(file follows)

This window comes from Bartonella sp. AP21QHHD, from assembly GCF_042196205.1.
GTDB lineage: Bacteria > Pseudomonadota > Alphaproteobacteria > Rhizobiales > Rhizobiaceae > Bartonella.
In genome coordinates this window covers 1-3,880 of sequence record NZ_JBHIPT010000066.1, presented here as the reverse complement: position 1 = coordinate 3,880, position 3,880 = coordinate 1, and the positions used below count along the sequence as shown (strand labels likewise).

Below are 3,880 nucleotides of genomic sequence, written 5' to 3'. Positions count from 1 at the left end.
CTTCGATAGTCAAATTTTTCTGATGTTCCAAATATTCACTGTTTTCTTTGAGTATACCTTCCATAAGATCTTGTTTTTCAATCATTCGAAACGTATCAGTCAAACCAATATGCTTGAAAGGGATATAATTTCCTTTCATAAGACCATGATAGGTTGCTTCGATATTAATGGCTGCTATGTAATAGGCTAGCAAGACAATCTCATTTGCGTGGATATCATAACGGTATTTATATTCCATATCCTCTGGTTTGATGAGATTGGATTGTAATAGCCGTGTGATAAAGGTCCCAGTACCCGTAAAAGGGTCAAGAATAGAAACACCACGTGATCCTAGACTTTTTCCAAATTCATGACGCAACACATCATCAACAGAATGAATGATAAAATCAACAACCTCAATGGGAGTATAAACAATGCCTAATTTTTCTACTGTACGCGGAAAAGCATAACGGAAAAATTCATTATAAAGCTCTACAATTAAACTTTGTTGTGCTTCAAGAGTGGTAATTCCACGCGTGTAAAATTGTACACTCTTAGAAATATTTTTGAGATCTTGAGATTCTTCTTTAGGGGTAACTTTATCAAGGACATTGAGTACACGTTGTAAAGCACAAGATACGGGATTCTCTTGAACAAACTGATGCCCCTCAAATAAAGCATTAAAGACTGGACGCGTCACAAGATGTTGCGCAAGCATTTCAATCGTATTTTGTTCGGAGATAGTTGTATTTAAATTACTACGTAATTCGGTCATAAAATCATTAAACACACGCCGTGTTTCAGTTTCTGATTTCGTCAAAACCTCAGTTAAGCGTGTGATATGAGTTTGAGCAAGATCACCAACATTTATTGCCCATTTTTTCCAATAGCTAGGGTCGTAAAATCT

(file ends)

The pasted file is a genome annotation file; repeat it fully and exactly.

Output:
This window comes from Bartonella sp. AP21QHHD, from assembly GCF_042196205.1.
GTDB lineage: Bacteria > Pseudomonadota > Alphaproteobacteria > Rhizobiales > Rhizobiaceae > Bartonella.
In genome coordinates this window covers 1-3,880 of sequence record NZ_JBHIPT010000066.1, presented here as the reverse complement: position 1 = coordinate 3,880, position 3,880 = coordinate 1, and the positions used below count along the sequence as shown (strand labels likewise).

Below are 3,880 nucleotides of genomic sequence, written 5' to 3'. Positions count from 1 at the left end.
CTTCGATAGTCAAATTTTTCTGATGTTCCAAATATTCACTGTTTTCTTTGAGTATACCTTCCATAAGATCTTGTTTTTCAATCATTCGAAACGTATCAGTCAAACCAATATGCTTGAAAGGGATATAATTTCCTTTCATAAGACCATGATAGGTTGCTTCGATATTAATGGCTGCTATGTAATAGGCTAGCAAGACAATCTCATTTGCGTGGATATCATAACGGTATTTATATTCCATATCCTCTGGTTTGATGAGATTGGATTGTAATAGCCGTGTGATAAAGGTCCCAGTACCCGTAAAAGGGTCAAGAATAGAAACACCACGTGATCCTAGACTTTTTCCAAATTCATGACGCAACACATCATCAACAGAATGAATGATAAAATCAACAACCTCAATGGGAGTATAAACAATGCCTAATTTTTCTACTGTACGCGGAAAAGCATAACGGAAAAATTCATTATAAAGCTCTACAATTAAACTTTGTTGTGCTTCAAGAGTGGTAATTCCACGCGTGTAAAATTGTACACTCTTAGAAATATTTTTGAGATCTTGAGATTCTTCTTTAGGGGTAACTTTATCAAGGACATTGAGTACACGTTGTAAAGCACAAGATACGGGATTCTCTTGAACAAACTGATGCCCCTCAAATAAAGCATTAAAGACTGGACGCGTCACAAGATGTTGCGCAAGCATTTCAATCGTATTTTGTTCGGAGATAGTTGTATTTAAATTACTACGTAATTCGGTCATAAAATCATTAAACACACGCCGTGTTTCAGTTTCTGATTTCGTCAAAACCTCAGTTAAGCGTGTGATATGAGTTTGAGCAAGATCACCAACATTTATTGCCCATTTTTTCCAATAGCTAGGGTCGTAAAATCT